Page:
Humans could suffer 560 catastrophic disasters every year by 2030: UN report

Humans could suffer 560 catastrophic disasters every year by 2030: UN report

A UN report hints that if climate change goes unchecked, humans are bound to face more disasters that will affect lives and livelihoods.

Amid the growing consequences of climate change, catastrophic disasters are one of the most devastating that can affect lives and livelihoods globally. A new report by the United Nations paints a grim picture of the situation hinting that the planet could be hit harder in the coming years by even more catastrophes.

The report stated that if the current trends continue unchecked, the world is headed towards suffering about 560 catastrophes a year by 2030, higher than 400 disasters per year in 2015. The report identifies the disasters many of them weather-related, such as fires and floods, but also other hazards such as pandemics or chemical accidents.

"Climate change is increasing the magnitude, frequency, duration, and severity of climate-related hazards. It has become a major driver of disaster losses and development achievement setbacks," the scientific report said adding that from 1970 to 2000, the world suffered just 90 to 100 medium to large scale disasters a year.

The report revealed that the number of extreme heatwaves in 2030 will be three times what it was in 2001 and there will be 30 per cent more droughts. Meanwhile, it not only talked about natural disasters but also looked at COVID-19, economic meltdowns, and food shortages, all triggered by climate change.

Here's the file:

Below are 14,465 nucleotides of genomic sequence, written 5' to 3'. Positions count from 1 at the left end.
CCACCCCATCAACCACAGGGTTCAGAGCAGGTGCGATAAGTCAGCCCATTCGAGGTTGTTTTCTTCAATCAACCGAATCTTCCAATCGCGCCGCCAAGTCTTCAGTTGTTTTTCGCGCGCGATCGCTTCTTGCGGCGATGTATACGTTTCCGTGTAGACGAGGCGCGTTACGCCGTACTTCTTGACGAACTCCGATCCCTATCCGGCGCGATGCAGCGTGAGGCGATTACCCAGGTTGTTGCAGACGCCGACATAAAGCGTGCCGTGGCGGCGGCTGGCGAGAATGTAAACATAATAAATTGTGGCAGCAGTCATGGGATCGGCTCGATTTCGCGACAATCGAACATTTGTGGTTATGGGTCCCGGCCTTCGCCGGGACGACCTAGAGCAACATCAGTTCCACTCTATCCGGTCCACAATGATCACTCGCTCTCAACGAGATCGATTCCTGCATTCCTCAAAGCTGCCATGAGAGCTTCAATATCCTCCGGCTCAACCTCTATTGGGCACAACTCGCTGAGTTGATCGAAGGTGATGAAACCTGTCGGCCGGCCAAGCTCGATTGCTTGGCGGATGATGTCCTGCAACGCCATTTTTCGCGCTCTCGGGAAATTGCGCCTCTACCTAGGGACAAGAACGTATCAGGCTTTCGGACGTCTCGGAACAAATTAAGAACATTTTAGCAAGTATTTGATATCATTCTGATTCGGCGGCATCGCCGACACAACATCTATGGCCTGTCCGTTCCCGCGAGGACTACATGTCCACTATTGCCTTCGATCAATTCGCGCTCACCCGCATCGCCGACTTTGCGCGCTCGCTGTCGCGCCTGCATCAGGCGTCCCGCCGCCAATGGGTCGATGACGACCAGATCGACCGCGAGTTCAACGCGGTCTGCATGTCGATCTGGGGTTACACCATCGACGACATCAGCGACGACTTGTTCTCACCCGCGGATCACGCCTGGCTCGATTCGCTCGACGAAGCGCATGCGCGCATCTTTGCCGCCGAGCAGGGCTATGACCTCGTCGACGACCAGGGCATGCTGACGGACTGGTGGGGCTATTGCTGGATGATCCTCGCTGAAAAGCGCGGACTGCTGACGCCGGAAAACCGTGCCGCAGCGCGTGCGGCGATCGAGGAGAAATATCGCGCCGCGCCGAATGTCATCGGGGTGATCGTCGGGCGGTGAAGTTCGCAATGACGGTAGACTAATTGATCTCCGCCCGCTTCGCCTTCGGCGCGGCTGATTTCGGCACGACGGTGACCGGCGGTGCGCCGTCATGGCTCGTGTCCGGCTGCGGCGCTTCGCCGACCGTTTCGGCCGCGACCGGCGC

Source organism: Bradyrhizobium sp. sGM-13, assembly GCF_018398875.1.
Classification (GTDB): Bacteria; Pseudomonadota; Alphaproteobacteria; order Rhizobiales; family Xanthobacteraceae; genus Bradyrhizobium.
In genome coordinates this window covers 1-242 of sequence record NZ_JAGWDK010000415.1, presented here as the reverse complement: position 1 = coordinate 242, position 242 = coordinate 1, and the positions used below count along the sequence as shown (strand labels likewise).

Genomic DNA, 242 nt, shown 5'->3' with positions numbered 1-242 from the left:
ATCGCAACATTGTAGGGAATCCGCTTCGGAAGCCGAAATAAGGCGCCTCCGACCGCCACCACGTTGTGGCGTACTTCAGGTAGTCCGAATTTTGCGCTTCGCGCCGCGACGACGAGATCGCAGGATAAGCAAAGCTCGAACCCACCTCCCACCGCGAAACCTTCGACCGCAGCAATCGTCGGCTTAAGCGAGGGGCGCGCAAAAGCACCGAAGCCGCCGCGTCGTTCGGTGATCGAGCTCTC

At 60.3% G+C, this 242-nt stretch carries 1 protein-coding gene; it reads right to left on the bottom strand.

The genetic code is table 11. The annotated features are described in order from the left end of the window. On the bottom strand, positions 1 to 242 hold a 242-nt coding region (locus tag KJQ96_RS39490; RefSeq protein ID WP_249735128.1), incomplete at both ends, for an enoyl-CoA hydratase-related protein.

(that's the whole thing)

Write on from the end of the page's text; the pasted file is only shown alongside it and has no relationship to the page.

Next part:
Climate change is causing more extreme weather events, it said, adding that humans have made decisions that are too narrow in focus and have been over-optimistic about the risk of potential disasters, leaving them unprepared. The impact of disasters has also been heightened by growing populations in areas more prone to natural catastrophes, the report said.

“If we don’t get ahead of the curve, it will reach a point where we cannot manage the consequences of a disaster," said Mami Mizutori, chief of the UN Office of Disaster Risk Reduction, expressing that people have not grasped how much disasters already cost today. The report highlighted that about 90 per cent of the spending on disasters currently is emergency relief, with only 6 per cent on reconstruction and 4 per cent on prevention.

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In 1990, disasters cost the world about $70 billion a year. Now they cost more than $170 billion a year, and that’s after adjusting for inflation, according to the report authors. Nor does that include indirect costs we seldom think about that add up, Mizutori said.

Amina J Mohammed, UN Deputy Secretary-General, who presented the report at UN headquarters in New York told Reuters, "The world needs to do more to incorporate disaster risk in how we live, build and invest, which is setting humanity on a spiral of self-destruction. We must turn our collective complacency to action."

Disasters disproportionately impact developing countries, which lose an average 1 per cent of GDP a year to them, compared to 0.1-0.3 per cent in developed countries, the report said.

The Asia-Pacific region suffers the highest damage, losing an average 1.6 per cent of GDP to disasters annually. Developing countries also tend to be underinsured. Only 40 per cent of disaster-related losses since 1980 were insured.

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